delaying insulin doses
Individuals suffering from diabulimia my exhibit otherwise normal eating behavior. Very serious complications coincide with hyperglycemia(high blood sugars) associated with diabulimia.
A dietitian can play a critical role in creating an eating disorder treatment plan for individuals with diabulimia. Nutrition education can create awareness for some of the psychological implications of both medical management and dietary intake. A dietitian can work with individuals to normalize behaviors surrounding food.
BINGE EATING DISORDER-SIGNS IT MAY BE TIME TO CONSIDER EATING DISORDER TREATMENT
Binge eating disorder often involves consumption of large quantities of foods at one time, and feelings of lack of control surrounding behavior. Following a binge, guilt/sadness may accompany.
Binge eating disorder is multi-factorial, involving complex psychological, social and physiological components. People who experience a “binge” often exhibit these signs:
eating large quantities of food at once
eating when you are not hungry
Eating in response to strong emotions such as stress or anger
hiding food when others are present
eating alone related to embarrassment
feeling disgusted with yourself after experiencing a binge
Feeling out of control with food. For example “I can’t stop,” or “I have to finish this plate.”
Binging 2x or more per week
BULIMIA-SIGNS IT MAY BE TIME TO CONSIDER EATING EATING DISORDER TREATMENT.
Characterized by binging (intake of excessive amounts of food in one sitting) and Purging (vomiting, laxative use or diuretics to get rid of calories consumed). Symptoms commonly include:
frequent binges (more than 1x week)
Lack of control over eating
discoloration of teeth
calluses on the back of hands
Fear of gaining weight or being fat
bradycardia (rapid heartbeat)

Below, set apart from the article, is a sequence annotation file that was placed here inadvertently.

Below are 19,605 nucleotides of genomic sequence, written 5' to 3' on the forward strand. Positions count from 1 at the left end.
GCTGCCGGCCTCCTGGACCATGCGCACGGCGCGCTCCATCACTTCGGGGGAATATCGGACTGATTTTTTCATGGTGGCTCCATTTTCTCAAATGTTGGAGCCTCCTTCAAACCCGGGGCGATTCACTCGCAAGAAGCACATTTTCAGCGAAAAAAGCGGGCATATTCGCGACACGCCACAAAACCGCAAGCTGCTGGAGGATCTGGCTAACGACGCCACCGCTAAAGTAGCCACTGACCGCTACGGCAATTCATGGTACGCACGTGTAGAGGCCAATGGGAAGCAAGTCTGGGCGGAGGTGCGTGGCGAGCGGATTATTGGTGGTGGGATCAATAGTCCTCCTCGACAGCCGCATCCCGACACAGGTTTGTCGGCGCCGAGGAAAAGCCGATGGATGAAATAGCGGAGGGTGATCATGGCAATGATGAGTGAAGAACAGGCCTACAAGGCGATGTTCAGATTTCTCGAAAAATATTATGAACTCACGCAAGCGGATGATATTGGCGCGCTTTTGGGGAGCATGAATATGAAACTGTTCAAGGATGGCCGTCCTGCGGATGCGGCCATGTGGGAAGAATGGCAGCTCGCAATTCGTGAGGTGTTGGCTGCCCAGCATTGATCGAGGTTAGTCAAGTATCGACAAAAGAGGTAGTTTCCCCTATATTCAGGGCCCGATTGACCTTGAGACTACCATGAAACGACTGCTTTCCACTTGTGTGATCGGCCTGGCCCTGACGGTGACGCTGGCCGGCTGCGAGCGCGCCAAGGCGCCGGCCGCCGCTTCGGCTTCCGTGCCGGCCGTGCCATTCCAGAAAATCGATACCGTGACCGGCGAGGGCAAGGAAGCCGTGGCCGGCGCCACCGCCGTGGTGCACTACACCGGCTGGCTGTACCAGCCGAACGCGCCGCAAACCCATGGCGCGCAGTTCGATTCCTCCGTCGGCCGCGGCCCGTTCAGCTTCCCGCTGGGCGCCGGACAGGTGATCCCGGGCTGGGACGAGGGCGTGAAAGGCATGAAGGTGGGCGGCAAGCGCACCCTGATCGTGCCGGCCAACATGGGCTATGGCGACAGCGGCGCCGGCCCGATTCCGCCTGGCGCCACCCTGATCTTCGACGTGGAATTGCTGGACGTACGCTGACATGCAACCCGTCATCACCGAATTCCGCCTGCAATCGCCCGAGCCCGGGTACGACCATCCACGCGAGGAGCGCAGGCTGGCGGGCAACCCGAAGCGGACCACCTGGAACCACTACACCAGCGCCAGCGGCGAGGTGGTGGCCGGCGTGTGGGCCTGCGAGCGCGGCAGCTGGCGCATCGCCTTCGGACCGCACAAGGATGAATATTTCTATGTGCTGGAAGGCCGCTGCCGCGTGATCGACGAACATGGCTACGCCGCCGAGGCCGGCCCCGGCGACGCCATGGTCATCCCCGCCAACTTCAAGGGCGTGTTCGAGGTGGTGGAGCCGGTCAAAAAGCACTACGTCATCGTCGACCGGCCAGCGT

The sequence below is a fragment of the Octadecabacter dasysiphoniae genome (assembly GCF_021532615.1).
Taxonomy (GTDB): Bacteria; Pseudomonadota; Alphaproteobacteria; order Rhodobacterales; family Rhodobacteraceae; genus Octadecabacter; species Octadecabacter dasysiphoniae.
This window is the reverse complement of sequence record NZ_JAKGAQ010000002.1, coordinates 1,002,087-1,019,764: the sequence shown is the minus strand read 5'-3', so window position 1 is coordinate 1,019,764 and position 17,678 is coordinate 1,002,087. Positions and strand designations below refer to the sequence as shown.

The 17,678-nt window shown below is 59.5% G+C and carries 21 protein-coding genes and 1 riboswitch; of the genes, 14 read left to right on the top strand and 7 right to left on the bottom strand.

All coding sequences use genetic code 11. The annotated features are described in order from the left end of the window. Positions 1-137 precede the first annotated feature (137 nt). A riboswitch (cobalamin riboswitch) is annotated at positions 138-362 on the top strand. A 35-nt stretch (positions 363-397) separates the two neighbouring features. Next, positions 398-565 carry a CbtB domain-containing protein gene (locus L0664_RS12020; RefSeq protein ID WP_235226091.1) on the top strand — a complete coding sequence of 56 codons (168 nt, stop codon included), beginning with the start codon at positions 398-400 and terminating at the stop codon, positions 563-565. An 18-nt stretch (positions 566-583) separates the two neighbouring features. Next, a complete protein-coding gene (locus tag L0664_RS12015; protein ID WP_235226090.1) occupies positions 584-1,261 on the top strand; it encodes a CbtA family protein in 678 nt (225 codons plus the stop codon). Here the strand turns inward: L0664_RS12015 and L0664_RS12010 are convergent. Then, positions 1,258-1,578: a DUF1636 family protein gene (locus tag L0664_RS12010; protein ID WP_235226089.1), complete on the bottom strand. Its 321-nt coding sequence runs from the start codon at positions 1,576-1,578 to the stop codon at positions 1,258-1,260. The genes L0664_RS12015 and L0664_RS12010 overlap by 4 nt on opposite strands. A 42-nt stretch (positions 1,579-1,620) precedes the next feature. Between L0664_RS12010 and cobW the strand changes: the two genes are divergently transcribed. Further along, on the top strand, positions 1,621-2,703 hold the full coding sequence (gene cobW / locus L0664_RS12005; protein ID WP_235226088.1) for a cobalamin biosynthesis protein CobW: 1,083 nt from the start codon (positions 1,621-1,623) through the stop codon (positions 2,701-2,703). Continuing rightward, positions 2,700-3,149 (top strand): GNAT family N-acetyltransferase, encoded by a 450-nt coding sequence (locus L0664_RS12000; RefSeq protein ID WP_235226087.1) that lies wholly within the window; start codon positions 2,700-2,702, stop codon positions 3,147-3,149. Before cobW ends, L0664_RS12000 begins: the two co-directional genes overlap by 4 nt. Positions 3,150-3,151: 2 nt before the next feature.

Individuals with bulimia can benefit from an eating disorder treatment plan involving education surrounding metabolism, normal nutritional intake, and maintenance of body weight. A registered dietitian can help individuals examine the biological value of food and social constructs surrounding food to foster healthy eating behaviors.
OTHER SPECIFIED FEEDING AND EATING DISORDERS
The above classifications are only a few of the categories that are associate with individuals attempting to maintain a positive relationship with food and body image. If you experience distorted body image, intense anxiety related to food, restrictive eating or any other symptoms that hinder your relationship with food you may benefit from speaking with a dietitian along with other eating disorder treatment measures.
Hudson JI, Hiripi E, Pope HG Jr, Kessler RC. The prevalence and correlates of eating disorders in the National Comorbidity Survey Replication. Biol Psychiatry. 2007 Feb 1;61(3):348-58. Epub 2006 Jul 3.
Position of the American Dietetic Association: Nutrition Intervention in the Treatment of Anorexia Nervosa, Bulimia Nervosa, and Other Eating Disorders. (2006). Journal of the American Dietetic Association, 106(12), 2073–2082. https://doi-org.ezp.lib.cwu.edu/10.1016/j.jada.2006.09.007